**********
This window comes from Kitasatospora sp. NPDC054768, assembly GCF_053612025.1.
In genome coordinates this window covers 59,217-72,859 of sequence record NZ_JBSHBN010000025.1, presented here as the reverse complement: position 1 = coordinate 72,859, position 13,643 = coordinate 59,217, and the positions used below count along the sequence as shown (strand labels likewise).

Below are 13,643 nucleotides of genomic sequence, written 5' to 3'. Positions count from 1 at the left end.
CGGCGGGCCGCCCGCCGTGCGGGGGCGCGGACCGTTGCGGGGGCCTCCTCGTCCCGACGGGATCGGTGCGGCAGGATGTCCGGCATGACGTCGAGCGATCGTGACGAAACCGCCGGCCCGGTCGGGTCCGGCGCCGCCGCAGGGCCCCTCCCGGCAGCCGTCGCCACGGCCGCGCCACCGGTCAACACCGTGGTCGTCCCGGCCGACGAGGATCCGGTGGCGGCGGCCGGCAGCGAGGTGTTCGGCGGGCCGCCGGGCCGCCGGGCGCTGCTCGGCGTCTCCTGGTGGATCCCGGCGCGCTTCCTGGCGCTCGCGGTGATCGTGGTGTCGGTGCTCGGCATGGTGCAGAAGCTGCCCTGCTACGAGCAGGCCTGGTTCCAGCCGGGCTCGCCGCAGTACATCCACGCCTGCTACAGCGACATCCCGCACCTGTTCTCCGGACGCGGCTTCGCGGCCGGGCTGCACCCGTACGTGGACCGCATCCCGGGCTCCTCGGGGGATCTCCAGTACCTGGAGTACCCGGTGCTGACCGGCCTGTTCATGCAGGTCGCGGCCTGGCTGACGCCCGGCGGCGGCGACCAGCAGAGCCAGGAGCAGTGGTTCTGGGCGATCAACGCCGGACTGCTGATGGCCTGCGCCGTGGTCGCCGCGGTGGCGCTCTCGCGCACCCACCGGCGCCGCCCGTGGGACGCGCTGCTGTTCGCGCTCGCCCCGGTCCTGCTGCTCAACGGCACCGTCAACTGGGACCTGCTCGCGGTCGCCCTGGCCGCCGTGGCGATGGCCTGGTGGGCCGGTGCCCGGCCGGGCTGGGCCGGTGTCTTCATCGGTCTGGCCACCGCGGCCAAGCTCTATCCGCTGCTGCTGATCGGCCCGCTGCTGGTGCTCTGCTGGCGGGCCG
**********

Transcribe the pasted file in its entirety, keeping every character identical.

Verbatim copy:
This window comes from Kitasatospora sp. NPDC054768, assembly GCF_053612025.1.
In genome coordinates this window covers 59,217-72,859 of sequence record NZ_JBSHBN010000025.1, presented here as the reverse complement: position 1 = coordinate 72,859, position 13,643 = coordinate 59,217, and the positions used below count along the sequence as shown (strand labels likewise).

Below are 13,643 nucleotides of genomic sequence, written 5' to 3'. Positions count from 1 at the left end.
CGGCGGGCCGCCCGCCGTGCGGGGGCGCGGACCGTTGCGGGGGCCTCCTCGTCCCGACGGGATCGGTGCGGCAGGATGTCCGGCATGACGTCGAGCGATCGTGACGAAACCGCCGGCCCGGTCGGGTCCGGCGCCGCCGCAGGGCCCCTCCCGGCAGCCGTCGCCACGGCCGCGCCACCGGTCAACACCGTGGTCGTCCCGGCCGACGAGGATCCGGTGGCGGCGGCCGGCAGCGAGGTGTTCGGCGGGCCGCCGGGCCGCCGGGCGCTGCTCGGCGTCTCCTGGTGGATCCCGGCGCGCTTCCTGGCGCTCGCGGTGATCGTGGTGTCGGTGCTCGGCATGGTGCAGAAGCTGCCCTGCTACGAGCAGGCCTGGTTCCAGCCGGGCTCGCCGCAGTACATCCACGCCTGCTACAGCGACATCCCGCACCTGTTCTCCGGACGCGGCTTCGCGGCCGGGCTGCACCCGTACGTGGACCGCATCCCGGGCTCCTCGGGGGATCTCCAGTACCTGGAGTACCCGGTGCTGACCGGCCTGTTCATGCAGGTCGCGGCCTGGCTGACGCCCGGCGGCGGCGACCAGCAGAGCCAGGAGCAGTGGTTCTGGGCGATCAACGCCGGACTGCTGATGGCCTGCGCCGTGGTCGCCGCGGTGGCGCTCTCGCGCACCCACCGGCGCCGCCCGTGGGACGCGCTGCTGTTCGCGCTCGCCCCGGTCCTGCTGCTCAACGGCACCGTCAACTGGGACCTGCTCGCGGTCGCCCTGGCCGCCGTGGCGATGGCCTGGTGGGCCGGTGCCCGGCCGGGCTGGGCCGGTGTCTTCATCGGTCTGGCCACCGCGGCCAAGCTCTATCCGCTGCTGCTGATCGGCCCGCTGCTGGTGCTCTGCTGGCGGGCCG